A popular saying has it that nothing lasts forever. The Nyandarua potato farmers’ woes could soon be a thing of the past.

The national government, through the NYS and Prisons departments, in February launched a potato seed production unit in Nyandarua. The Sh14.5 million project, which is a partnership between the Interior and Public Service ministries, was jointly launched by Interior CS Fred Matiang’i and his Public Service counterpart Margaret Kobia at NYS Tumaini Centre in Ol Kalou.

Among the giant consumers of potato in the country are National Youth Service and Prisons. The two institutions combined have an annual demand of about 9,000 metric tons of potatoes. They produce only 300 metric tonnes of the crop annually, hence the burden to address the 87,000 metric tonnes shortfall is placed on the Exchequer.

The inadequate production is, however, a national challenge, as the country only produces 2-3 million tonnes annually, yet it has the capacity to produce 6 million tonnes. Lack of certified potato seed largely contributes to this challenge, where only about 1 per cent of certified seed is available to the farmers.

“The objective of this project is to meet this shortfall as well as produce surplus seed for sale to the local community,” Matiang’i said.

He said government institutions have a lot of resources that are not utilised. He said the NYS and Prisons will in future produce their own food without relying on the Exchequer for sustainability.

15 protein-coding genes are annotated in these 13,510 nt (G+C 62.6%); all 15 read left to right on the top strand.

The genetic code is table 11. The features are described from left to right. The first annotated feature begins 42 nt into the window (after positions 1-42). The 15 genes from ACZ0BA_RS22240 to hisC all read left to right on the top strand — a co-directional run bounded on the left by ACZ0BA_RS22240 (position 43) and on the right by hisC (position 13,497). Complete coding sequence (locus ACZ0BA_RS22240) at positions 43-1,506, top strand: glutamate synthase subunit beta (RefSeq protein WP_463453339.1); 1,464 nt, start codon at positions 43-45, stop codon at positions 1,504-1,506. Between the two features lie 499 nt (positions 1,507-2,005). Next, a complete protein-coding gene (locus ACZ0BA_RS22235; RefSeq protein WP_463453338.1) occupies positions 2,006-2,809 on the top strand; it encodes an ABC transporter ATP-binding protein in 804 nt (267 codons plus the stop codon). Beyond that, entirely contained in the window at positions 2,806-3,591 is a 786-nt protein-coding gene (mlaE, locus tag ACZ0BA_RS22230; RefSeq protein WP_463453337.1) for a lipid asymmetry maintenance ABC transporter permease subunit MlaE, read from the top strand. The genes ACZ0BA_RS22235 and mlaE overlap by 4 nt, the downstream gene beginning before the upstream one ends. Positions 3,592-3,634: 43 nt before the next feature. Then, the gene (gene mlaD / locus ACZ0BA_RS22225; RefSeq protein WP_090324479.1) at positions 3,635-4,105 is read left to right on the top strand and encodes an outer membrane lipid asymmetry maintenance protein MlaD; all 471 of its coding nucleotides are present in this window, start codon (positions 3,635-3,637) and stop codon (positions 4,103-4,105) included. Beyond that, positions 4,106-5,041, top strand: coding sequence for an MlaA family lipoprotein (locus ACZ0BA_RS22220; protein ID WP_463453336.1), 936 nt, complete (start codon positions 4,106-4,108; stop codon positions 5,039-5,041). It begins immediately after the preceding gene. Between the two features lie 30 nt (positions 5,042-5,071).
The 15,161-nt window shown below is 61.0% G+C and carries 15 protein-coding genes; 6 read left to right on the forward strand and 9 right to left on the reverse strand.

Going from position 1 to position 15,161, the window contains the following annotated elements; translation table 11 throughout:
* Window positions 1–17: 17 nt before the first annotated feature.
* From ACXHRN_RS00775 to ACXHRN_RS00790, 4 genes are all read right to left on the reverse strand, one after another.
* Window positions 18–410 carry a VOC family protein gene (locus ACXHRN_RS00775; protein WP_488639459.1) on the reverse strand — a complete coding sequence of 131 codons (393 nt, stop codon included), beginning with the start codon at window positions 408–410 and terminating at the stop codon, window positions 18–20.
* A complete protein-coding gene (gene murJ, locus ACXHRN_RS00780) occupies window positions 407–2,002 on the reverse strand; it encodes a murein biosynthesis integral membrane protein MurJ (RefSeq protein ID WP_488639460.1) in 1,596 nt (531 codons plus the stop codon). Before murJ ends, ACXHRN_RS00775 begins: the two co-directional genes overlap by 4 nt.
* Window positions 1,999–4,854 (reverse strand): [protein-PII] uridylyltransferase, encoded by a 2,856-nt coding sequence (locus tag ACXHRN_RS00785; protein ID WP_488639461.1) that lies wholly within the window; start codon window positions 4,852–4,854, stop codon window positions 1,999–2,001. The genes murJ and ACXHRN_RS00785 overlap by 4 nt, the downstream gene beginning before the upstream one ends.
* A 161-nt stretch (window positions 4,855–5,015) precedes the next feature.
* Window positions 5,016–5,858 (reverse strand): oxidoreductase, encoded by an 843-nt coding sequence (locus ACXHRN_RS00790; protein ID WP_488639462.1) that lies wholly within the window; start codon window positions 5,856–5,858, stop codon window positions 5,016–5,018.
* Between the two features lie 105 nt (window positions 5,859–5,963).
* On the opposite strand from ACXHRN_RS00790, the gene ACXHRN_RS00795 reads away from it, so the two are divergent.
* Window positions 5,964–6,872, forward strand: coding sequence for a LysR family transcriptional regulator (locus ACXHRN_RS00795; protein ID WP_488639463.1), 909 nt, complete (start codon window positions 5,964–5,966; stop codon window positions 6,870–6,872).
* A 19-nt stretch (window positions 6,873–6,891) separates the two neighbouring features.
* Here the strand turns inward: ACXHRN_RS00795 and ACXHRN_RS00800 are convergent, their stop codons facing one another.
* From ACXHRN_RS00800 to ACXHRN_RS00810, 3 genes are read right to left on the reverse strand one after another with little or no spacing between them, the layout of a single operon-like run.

In Tumaini, he said, the NYS has over 6,00 acres. The Prisons department has 4,000 acres in Uasin Gishu, 450 acres in Kakamega, and 670 acres in Nakuru, among other areas lying idle.

“But we continue crying about hunger and continue to suffer. How can we buy food in NYS with land like this? These are some of the issues that have made the president resolve that we must implement the Big 4 agenda, “he said



Under the potato seed production project, aeroponic technology, a rapid seed multiplication technique for producing potato seed with a yield of up to 10 times higher than the traditional method being used.

The technology involves a process of growing plantlets in an air/mist environment without the use of soil or aggregate media. The roots of the plantlets are developed in a closed and dark container, in a greenhouse. The container is empty of everything except air. Nutrients are provided periodically to the roots through spraying with a nutrients-enhanced water solution. After a six-month cycle, the plantlets produce mini tubers, which can be planted directly to the soil to produce potatoes.

The first aeroponics unit was introduced in Kenya in 2008 by International Potato Centre at the Kenya Agricultural Livestock Research Organisation in Tigoni and later at the Genetics Technologies International Limited in Nairobi.

At Tumaini, four greenhouses were launched under this project. Here, the first breeders’ seeds are being multiplied to generate certified seeds.

Each greenhouse has about 200 stems of tissue culture potato. Each stem will give at least about 50 pieces of breeder’s seed, which will then be planted, and each tuber will give about 100 seeds. This multiplication will continue until the two agencies generate enough certified seed potatoes for themselves and eventually supply to the market.



Patrick Kariri, the director of Prison Farms, says the potato seed multiplication project initially started in September 2018 and picked in December the same year. He says the Prisons and NYS are working with the Ministry of Agriculture, Kephis, Kalro and Kenya Potato Centre in Tigoni “to ensure we get the correct seed and that the project moves in the right direction”.